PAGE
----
The stock Van's kit and FWF hose package utilizes conductive teflon hose assemblies for both the Fuel and Oil lines for the stock configuration engine.

Our FWF packages are similar to the stock Vans package in several ways. There are three main differences.

1. The first is that we utilize conductive teflon lines with Stainless fittings on ALL firewall forward lines. This includes oil pressure, fuel pressure and manifold pressure.

2. Second, we firesleeve all our Firewall forward lines (Manifold pressure is optional). We do NOT exclude firesleeve from Oil lines, fuel pressure, or oil pressure lines)

3. Finally, the third difference is that we build our hoses to the EXACT firewall forward configuration that our customers are utilizing. A Thunderbolt engine with an FM150 servo utilizes a different hose setup than the stock IO-390. If you are using a backup alternator, or an upright oil filter adapter, this necessitates a change to some line lengths. Also, a single or dual pmag setup creates another variable that requires FWF hose changes. Basically, we build everything custom and to order and as such are able to ensure that the hoses for your specific aircraft will be a perfect fit.

For more information on the hoses and how they are fabricated, you can go to the same link.....

http://aircraftspecialty.com/howwemake.html

Click on Conductive Teflon Hoses.

Regarding hose sizes.....

-3 - We utilize these for the cabin and gear brake lines. These are utilized for compact routing and great bend radius flexibility.

-4 - These are utilizes for Fuel and Oil Pressure lines, and well as servo to spider fuel distribution lines

-6 - These are typically the fuel lines for an aircraft

-8 - This is the size of the oil lines utilized

As far as fabricating your own assemblies.......the key is to ensure that you are utilizing a high quality conductive teflon hose assembly. That's very important. Also, if you are able to find someone who can do a hydrostatic pressure test on the hose assemblies once complete, that would give you peace of mind that they are perfectly built.

Please feel free to reach out to Tom or I if you have any questions. If you want to go the "build your own" hose route, we would be more than happy to help point you in the right direction and answer any questions that you have.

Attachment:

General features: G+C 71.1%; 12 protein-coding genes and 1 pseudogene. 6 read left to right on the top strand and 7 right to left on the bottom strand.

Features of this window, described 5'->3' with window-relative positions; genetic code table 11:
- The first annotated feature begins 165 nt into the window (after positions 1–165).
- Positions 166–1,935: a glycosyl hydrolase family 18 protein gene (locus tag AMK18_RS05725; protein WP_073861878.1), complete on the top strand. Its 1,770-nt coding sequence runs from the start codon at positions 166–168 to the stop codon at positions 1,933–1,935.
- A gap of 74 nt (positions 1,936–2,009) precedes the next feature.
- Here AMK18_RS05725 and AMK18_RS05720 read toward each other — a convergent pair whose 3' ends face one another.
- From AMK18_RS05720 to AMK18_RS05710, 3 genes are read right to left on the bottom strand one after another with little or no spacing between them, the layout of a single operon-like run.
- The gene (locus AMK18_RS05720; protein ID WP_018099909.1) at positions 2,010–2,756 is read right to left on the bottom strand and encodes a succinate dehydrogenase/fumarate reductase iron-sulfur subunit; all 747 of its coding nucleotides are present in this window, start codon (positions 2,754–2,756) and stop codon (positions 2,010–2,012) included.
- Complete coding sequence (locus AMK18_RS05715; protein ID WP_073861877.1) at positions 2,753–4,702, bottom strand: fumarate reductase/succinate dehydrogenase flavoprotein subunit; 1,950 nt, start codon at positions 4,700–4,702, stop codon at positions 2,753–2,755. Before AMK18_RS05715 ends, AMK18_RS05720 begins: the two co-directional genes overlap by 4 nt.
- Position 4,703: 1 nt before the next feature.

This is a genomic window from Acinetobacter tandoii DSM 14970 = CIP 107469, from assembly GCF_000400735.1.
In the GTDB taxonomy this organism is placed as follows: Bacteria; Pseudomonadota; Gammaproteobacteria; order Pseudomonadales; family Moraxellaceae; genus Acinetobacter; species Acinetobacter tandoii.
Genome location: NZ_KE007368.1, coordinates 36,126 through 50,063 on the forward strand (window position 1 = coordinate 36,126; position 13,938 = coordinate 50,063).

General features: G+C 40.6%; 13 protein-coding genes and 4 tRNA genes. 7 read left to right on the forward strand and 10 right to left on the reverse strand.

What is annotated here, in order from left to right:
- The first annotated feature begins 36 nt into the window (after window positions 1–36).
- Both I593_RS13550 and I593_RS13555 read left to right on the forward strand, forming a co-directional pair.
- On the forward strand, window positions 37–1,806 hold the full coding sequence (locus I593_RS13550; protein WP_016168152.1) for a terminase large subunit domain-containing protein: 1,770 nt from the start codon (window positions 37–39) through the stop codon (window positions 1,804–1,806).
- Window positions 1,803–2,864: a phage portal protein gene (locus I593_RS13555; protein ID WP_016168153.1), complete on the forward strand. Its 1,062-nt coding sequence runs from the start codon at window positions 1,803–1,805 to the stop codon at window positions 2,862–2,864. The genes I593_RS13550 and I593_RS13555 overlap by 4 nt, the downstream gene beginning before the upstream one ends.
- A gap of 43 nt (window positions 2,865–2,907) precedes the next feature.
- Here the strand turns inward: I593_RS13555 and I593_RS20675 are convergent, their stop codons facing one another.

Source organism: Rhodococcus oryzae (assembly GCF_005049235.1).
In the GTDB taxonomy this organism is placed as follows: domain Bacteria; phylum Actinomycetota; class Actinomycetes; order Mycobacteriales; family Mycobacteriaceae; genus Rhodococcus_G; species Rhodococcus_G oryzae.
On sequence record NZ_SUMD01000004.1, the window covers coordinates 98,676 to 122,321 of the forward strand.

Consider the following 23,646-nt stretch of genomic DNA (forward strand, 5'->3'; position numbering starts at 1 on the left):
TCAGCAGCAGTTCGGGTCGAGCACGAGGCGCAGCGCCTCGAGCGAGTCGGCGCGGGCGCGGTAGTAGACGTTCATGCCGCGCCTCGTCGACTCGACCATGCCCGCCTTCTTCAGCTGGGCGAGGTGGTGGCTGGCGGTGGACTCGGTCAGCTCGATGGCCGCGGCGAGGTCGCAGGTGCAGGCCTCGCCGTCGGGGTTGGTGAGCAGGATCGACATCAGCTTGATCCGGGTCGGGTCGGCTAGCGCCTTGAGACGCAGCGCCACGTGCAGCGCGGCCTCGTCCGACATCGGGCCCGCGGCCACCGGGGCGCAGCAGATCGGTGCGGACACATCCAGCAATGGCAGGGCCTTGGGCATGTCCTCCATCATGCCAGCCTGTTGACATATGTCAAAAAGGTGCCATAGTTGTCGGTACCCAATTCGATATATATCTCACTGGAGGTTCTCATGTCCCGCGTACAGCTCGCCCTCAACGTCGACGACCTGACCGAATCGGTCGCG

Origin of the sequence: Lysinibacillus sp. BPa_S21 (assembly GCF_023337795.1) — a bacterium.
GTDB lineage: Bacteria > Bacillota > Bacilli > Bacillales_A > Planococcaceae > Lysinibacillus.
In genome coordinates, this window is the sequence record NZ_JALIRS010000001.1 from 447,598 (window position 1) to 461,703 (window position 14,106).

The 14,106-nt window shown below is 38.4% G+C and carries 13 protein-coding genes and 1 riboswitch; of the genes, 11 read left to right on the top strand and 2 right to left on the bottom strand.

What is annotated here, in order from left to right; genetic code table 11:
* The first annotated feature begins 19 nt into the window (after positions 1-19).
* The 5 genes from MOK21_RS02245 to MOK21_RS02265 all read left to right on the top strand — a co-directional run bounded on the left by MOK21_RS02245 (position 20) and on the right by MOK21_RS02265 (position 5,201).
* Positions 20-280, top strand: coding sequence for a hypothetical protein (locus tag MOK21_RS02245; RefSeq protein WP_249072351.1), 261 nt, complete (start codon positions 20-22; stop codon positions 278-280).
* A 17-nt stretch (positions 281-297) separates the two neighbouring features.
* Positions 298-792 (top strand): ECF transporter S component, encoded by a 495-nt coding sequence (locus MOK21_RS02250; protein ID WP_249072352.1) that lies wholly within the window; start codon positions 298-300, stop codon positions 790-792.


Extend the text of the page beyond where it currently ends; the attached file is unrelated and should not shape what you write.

Steve
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  #6  
Old 02-10-2019, 08:21 AM
Aircraft Specialty Aircraft Specialty is offline
 
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Quote:
Originally Posted by mulde35d View Post
I came across a follow on question while reading the Aeroquip hose information manuals. Temperature operating range of Aeroquip 666 hose is -65 to 450F. In the exact same manual their AE466 hose which is the same hose with an integral silicone fire sleeve also has a temperature operating range of -65 to 450F. Here is the real kicker. Their AE102 fire sleeve has a continuous operating range of -65 to 500F. So what is the point of the fire sleeve? Does it have increased flash temperature ranges that aren't listed, or does it simply add a second insulated layer that extends the time before the AE666 hose melts?
Jon,

That is a continuous temperature range. I don't have the exact specs for the AE466 in front of me. However, a Milspec AS1072 compliant firesleeve (such as the one we utilize) meets very specific FAA requirements for Fire Ratings. The temperatures it can withstand for short periods of time are MUCH higher. This is important because it helps prevent a hose breach in the event of a firewall forward fire event.

Steve
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www.asflightlines.com
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  #7  
Old 02-10-2019, 09:04 AM
TS Flightlines TS Flightlines is offline
 
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Jon, if you want to call me, I;ll give you a short--well maybe not so short- lesson on hoses---then you can decide what best for you.

Tom
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Teflon Hose Assemblies for Experimentals
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  #8  
Old 02-10-2019, 09:10 AM
rv7charlie rv7charlie is offline
 
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One very good reason to use teflon instead of traditional hose liners is the lifespan of the hose. The traditional hoses have a fairly short life limit, if you follow recommendations.

For hard line: I used the stuff Van's ships with the kit. For me, in most situations, 'Better is the enemy of good enough'.

Charlie
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  #9  
Old 02-10-2019, 10:20 AM
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Ironflight Ironflight is offline
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Steve gave a most excellent primer on the whole topic (gee Steve, you know that if you threw in some pictures, that would be a great magazine article....) - the only thing Iíd ad from an engineerís perspective is that you use thing in places where you never expect to have access for the life of the airplane - things and places where you wonít realistically want to do routine maintenance. You use hoses where access is good for inspection or maintenance, or where movement and vibration is likely (FWF).

In short - use tubing in places like the wings or inside fuel tanks (flop tubes are an exception - a miserable exception....). use hoses where you can get at them every year for the condition inspection.

Paul
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  #10  
Old 02-10-2019, 01:31 PM
dbs dbs is offline
 
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Just changing the topic a tad. I'm waiting for my 14 wings to arrive this week. What else you need at this stage in terms of wiring/hoses/ad ons for wing assembly?